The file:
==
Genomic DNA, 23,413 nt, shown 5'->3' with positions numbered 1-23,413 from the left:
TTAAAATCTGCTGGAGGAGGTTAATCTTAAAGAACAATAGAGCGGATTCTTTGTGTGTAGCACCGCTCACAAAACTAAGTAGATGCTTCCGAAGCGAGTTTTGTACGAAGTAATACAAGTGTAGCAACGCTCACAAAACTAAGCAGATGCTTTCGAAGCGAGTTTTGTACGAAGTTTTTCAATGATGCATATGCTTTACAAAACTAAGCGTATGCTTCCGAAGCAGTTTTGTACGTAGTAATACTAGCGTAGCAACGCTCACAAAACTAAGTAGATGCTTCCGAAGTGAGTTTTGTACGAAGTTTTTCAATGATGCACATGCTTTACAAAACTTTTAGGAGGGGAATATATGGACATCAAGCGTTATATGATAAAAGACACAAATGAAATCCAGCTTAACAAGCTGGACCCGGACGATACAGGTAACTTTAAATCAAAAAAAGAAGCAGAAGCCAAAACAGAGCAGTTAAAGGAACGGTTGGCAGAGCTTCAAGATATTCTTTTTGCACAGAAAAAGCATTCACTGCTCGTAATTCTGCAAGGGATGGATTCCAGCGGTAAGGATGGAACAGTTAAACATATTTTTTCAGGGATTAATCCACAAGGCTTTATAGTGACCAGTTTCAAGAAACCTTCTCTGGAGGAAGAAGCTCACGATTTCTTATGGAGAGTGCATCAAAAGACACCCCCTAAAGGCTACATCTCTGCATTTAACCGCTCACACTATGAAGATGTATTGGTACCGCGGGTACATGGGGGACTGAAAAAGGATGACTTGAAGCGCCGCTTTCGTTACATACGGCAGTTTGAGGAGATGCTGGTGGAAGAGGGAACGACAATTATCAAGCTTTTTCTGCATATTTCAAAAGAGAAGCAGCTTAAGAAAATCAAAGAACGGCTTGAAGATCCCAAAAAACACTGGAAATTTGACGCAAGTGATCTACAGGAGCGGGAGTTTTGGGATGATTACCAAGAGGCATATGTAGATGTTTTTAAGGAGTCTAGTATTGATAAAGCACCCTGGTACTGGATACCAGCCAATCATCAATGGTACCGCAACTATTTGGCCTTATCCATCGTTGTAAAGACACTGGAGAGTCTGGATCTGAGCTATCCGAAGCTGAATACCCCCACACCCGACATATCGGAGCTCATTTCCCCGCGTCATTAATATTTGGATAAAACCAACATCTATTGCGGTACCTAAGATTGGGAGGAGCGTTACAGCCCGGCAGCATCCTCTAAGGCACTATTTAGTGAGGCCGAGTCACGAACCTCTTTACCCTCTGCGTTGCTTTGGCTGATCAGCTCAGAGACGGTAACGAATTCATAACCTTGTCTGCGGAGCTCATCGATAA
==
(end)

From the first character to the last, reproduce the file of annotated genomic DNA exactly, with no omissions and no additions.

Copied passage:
Genomic DNA, 23,413 nt, shown 5'->3' with positions numbered 1-23,413 from the left:
TTAAAATCTGCTGGAGGAGGTTAATCTTAAAGAACAATAGAGCGGATTCTTTGTGTGTAGCACCGCTCACAAAACTAAGTAGATGCTTCCGAAGCGAGTTTTGTACGAAGTAATACAAGTGTAGCAACGCTCACAAAACTAAGCAGATGCTTTCGAAGCGAGTTTTGTACGAAGTTTTTCAATGATGCATATGCTTTACAAAACTAAGCGTATGCTTCCGAAGCAGTTTTGTACGTAGTAATACTAGCGTAGCAACGCTCACAAAACTAAGTAGATGCTTCCGAAGTGAGTTTTGTACGAAGTTTTTCAATGATGCACATGCTTTACAAAACTTTTAGGAGGGGAATATATGGACATCAAGCGTTATATGATAAAAGACACAAATGAAATCCAGCTTAACAAGCTGGACCCGGACGATACAGGTAACTTTAAATCAAAAAAAGAAGCAGAAGCCAAAACAGAGCAGTTAAAGGAACGGTTGGCAGAGCTTCAAGATATTCTTTTTGCACAGAAAAAGCATTCACTGCTCGTAATTCTGCAAGGGATGGATTCCAGCGGTAAGGATGGAACAGTTAAACATATTTTTTCAGGGATTAATCCACAAGGCTTTATAGTGACCAGTTTCAAGAAACCTTCTCTGGAGGAAGAAGCTCACGATTTCTTATGGAGAGTGCATCAAAAGACACCCCCTAAAGGCTACATCTCTGCATTTAACCGCTCACACTATGAAGATGTATTGGTACCGCGGGTACATGGGGGACTGAAAAAGGATGACTTGAAGCGCCGCTTTCGTTACATACGGCAGTTTGAGGAGATGCTGGTGGAAGAGGGAACGACAATTATCAAGCTTTTTCTGCATATTTCAAAAGAGAAGCAGCTTAAGAAAATCAAAGAACGGCTTGAAGATCCCAAAAAACACTGGAAATTTGACGCAAGTGATCTACAGGAGCGGGAGTTTTGGGATGATTACCAAGAGGCATATGTAGATGTTTTTAAGGAGTCTAGTATTGATAAAGCACCCTGGTACTGGATACCAGCCAATCATCAATGGTACCGCAACTATTTGGCCTTATCCATCGTTGTAAAGACACTGGAGAGTCTGGATCTGAGCTATCCGAAGCTGAATACCCCCACACCCGACATATCGGAGCTCATTTCCCCGCGTCATTAATATTTGGATAAAACCAACATCTATTGCGGTACCTAAGATTGGGAGGAGCGTTACAGCCCGGCAGCATCCTCTAAGGCACTATTTAGTGAGGCCGAGTCACGAACCTCTTTACCCTCTGCGTTGCTTTGGCTGATCAGCTCAGAGACGGTAACGAATTCATAACCTTGTCTGCGGAGCTCATCGATAA